Anime fans, dress up! Every year, Otakuthon is a chance for all those who love Japanese cartoons, comics, and games to come together and celebrate their passion. While the rest of the world might think dressing up like an animated post-industrial-revolution alchemist from an alternate universe seems a bit weird, trust me, it’s super fun. Cosplay is one of the highlights, but Otakuthon has something for anyone with an interest in Japanese animation and games. Panels are available on everything from the plot of Frozen to dressing Lolita style. There are spaces for gamers, yuri, yaoi, fans for every kind of anime imaginable, shoppers, artists, fashionistas, and of course Pokémon will get special precedence with a Pokéthon. Events run overnight, including screenings of hentai anime. Chances are that if you’re part of any of these niches, you have a good handle on what to see. If you’re new to Otakuthon, here are ten things not to miss:
J-POP Your Boogie Shoes to Start
You’ve probably heard of K-Pop (Korean Pop), well Japan has its own version, J-Pop (Japanese pop music). While many of Asia’s pop performers don’t get to Montreal, local performers East2West will perform hits by Asia’s hottest pop groups likeBoA, Daichi Miura, Da-iCE, Perfume, and even K-Pop groups like BTS, GOT7 and SNSD. If you want to find out why Asian pop music is so addictive and want to see some fierce choreography, come and dance along with East2West. Later, catch Japanese pop sensation, Back On (Friday, Aug 5, 12-1:30 in 710 for East2West; 8 p.m. in 210 for Back On)
Go Pokéthon Go
Given the large number of people who are catching pokemon at Decarie Square each night, the Pokemon Go craze is still with us a week after launch. Canada has its first festival dedicated to Pokémon, the Pokéthon. This event includes a cosplay meet-up, battles, trading, a photo shoot, and just celebrate Pikachu and co.
The cosplayers share the fruits of their hard labor in a number of events. The Masquerade allows 80 cosplayers (or cosplay groups) to model their costumes. Some do it catwalk style, while others performs skits or songs. Judges select the best in different divisions. (Saturday, August 6, 6:30, 210)
Meet The Face Behind the Voice
Otakuthon brings in many voice actors who have played the roles of your favorite characters. If you’d like to hear about their experiences or get an autograph, this year, you can meet Chris Cason (Mr. Popo and Tien Shinhan in DragonballZ; Gluttony in Fullmetal Alchemist, Ukyo in Ouran High School Host Club, and so many others); Eric Stuart (the original Brock, James, Butch, Squirtle, Blastoise, and Pokédex in Pokemon, Seto Kaiba in Yu Gi Oh! to name a few); and Atsuko Tanaka (Soi in Fushigi Yugi, Misuzu Suenaga from Salary Man Kintaro, and Reiko from Chouja Raideen).
Meet Youtube Sensations
Vlogs have become a popular place to critique and provide news for all things anime. Several youtubers with subscription bases ranging from 400,000 to 1 million will be at Otakuthon this year. Aki (Akidearest) rants, reviews, and unboxes things on her channel. Joey, the Anime Man, connects with anime culture via rants and skits. Quebecer Mistry Chornexia has 1 million subscribers and is known for his Top List videos.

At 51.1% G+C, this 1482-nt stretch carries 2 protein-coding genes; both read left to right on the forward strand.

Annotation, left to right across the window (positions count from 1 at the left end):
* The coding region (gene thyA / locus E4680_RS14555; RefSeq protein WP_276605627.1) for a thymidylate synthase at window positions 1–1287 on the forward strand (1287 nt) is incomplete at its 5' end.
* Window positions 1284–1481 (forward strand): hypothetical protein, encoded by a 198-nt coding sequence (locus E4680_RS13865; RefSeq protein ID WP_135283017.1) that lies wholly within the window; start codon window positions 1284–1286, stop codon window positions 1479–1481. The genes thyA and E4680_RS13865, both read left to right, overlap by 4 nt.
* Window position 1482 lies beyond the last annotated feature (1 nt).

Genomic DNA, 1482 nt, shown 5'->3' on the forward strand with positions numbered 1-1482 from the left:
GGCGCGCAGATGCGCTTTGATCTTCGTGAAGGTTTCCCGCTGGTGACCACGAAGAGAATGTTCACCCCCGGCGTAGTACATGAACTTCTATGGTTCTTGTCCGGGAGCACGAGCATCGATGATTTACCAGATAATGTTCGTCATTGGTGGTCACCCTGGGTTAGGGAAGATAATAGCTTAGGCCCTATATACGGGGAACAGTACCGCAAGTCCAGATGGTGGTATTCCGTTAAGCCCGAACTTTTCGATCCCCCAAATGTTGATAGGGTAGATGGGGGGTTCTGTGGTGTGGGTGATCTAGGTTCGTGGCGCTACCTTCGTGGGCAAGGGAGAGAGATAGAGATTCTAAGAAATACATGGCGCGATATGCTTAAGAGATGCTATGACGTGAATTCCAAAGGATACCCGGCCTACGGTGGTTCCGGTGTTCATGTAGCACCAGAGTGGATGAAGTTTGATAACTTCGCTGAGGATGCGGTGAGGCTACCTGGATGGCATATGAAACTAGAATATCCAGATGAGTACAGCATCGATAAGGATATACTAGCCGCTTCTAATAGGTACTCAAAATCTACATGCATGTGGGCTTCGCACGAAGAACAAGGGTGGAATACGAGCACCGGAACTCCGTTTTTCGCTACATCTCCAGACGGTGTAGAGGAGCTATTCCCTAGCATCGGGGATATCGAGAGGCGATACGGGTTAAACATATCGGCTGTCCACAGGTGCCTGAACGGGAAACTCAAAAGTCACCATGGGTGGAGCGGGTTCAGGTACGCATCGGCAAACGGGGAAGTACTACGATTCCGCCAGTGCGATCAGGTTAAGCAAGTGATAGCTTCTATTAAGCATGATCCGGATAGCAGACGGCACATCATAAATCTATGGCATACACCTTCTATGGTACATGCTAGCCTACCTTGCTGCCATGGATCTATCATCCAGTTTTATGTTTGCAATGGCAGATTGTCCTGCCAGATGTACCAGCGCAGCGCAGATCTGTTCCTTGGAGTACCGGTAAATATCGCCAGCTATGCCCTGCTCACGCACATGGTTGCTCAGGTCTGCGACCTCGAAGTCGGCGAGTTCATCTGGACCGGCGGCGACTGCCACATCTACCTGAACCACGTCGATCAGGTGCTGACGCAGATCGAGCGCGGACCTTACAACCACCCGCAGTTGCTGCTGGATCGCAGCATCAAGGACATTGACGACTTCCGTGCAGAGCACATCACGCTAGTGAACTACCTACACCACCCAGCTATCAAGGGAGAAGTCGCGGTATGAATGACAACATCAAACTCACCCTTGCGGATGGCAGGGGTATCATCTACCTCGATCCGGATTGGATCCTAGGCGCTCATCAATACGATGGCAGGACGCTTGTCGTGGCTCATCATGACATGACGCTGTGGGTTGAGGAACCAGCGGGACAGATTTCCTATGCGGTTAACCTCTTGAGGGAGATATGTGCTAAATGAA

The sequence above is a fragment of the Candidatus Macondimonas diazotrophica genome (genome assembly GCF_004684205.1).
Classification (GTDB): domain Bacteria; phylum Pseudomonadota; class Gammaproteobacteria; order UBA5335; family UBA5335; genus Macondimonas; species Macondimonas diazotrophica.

Game Your Eyeballs Out
In the game room, those wishing to play RPGs, Wargames, or Trading Card games have a chance to come together. Boardgames are on hand to try out from partner stores Chez Geeks, Gamekeeper, and Three Kings Loot. Tournaments are also held throughout the weekend. Roll the dice and try something brand new with a game host who will explain the rules. Oh, and if you prefer your games to come via play station, Wii, or Xbox, there are tornmanets and games for your favorites like SSBM, Mortal Kombat, League of Legends. Or check out something completely new.
Don’t Watch Alone
An anime festival is going to have some anime. Crunchyroll, a website known for streaming Asian media, is a major sponsor. Videos run from sunup to sunup (yes, the run overnight) and include films and television shows. Best of all, they’re in the original language, generally Japanese, with subtitles in French and/or English. Why not see Ouran High School Host Club, Sailor Moon, or Ace Attorney with a room full of fellow fanatics.
Develop a Passion
Panels and workshops are run by attendees. The variety of offerings is astonishing and ranges from the profound to naval gazing. If you have a specific skill you’d like to learn — wig making, game publishing, songwriting, costume making, Sake 101, drawing skills — there’s a workshop for that. If you want to discuss feminism and Lolita culture or bad fanfiction, there’s a panel on it.
Meet Someone New
The Otakuthon is a great place to be yourself. It’s such a welcoming atmosphere, especially for people who often feel like their interests are not all that mainstream. Everyone is excited to talk about their particular passions and the easiest ice breaker of all to use is, “I love your costume. Tell me how you made it.” It’s easy to make friends who share your interests, or perhaps ones who can help you develop some new interests. Two groups that have been given more prominence are the yuri (girl-love) and the yaoi (boy-love). Not only are there panels, workshops, and films specifically addressing these two groups, but there are also dating events like the Anime Dating Game and Queer Speed Dating.
Shop the Market
From personal experience, Otakuthon culture is addictive. For newbies, a great place to get a first costume is at the marketplace, or even just to get inspired. Need a particular manga? It’s for sale. Want an artist to draw you a specific picture, or one of yourself? Someone will be glad to oblige. There are many rare products from Japan and Asia available too.
Otakuthon takes place August 5-7 at Palais de Congres. For more information, click HERE. Tickets are $55 for the weekend, or $34 for Friday or Sunday, $45 for Saturday.